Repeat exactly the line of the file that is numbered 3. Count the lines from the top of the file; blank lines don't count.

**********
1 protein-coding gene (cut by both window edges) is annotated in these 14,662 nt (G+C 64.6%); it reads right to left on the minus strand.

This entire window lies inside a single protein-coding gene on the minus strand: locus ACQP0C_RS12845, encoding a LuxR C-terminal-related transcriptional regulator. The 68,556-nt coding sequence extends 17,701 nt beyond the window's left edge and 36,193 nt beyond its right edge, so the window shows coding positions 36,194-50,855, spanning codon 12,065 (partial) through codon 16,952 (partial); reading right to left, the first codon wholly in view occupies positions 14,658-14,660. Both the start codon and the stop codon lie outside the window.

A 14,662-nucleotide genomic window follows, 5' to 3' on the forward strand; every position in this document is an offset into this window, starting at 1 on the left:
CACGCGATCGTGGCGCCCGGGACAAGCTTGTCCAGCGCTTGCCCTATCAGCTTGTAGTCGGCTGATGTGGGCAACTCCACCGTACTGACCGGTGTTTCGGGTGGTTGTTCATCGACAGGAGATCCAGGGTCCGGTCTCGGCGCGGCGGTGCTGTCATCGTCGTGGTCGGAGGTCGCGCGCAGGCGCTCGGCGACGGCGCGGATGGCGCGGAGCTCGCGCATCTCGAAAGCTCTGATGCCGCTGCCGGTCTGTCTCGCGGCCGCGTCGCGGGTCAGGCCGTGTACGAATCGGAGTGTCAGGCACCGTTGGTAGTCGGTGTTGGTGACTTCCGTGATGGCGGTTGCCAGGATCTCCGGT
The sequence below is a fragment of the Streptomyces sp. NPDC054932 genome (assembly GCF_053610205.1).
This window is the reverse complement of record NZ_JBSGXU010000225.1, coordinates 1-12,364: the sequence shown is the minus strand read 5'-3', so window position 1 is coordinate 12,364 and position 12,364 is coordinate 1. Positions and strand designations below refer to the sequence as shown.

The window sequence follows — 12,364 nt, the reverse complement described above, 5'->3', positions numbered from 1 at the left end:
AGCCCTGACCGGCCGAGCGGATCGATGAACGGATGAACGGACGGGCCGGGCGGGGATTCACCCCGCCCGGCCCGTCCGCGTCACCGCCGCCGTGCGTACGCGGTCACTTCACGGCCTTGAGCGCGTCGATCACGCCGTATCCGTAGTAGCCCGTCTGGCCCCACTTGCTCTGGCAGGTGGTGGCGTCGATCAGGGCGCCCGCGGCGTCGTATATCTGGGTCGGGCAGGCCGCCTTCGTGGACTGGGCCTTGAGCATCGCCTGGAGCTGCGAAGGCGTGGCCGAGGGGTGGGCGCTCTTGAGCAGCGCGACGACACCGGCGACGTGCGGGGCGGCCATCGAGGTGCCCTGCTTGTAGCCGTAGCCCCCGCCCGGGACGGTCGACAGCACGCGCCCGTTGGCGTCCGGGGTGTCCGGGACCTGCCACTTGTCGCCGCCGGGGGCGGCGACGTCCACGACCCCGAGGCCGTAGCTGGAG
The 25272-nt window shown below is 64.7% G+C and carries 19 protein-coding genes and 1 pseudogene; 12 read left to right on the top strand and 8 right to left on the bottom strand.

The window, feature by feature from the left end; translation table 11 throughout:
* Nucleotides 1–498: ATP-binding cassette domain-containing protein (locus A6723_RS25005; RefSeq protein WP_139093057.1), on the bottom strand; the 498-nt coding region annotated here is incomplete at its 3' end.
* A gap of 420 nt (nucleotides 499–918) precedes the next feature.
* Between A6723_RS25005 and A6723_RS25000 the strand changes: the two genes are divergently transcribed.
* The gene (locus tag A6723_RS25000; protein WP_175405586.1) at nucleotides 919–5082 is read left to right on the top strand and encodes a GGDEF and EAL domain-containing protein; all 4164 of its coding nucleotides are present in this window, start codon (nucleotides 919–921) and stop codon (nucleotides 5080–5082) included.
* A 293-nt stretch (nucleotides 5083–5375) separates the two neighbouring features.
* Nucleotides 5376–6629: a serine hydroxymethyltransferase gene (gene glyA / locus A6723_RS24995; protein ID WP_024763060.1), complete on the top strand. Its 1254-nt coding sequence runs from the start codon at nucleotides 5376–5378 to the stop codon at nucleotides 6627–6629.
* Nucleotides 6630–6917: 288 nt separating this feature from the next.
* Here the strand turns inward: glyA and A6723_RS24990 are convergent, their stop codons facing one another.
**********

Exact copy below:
A 14,662-nucleotide genomic window follows, 5' to 3' on the forward strand; every position in this document is an offset into this window, starting at 1 on the left: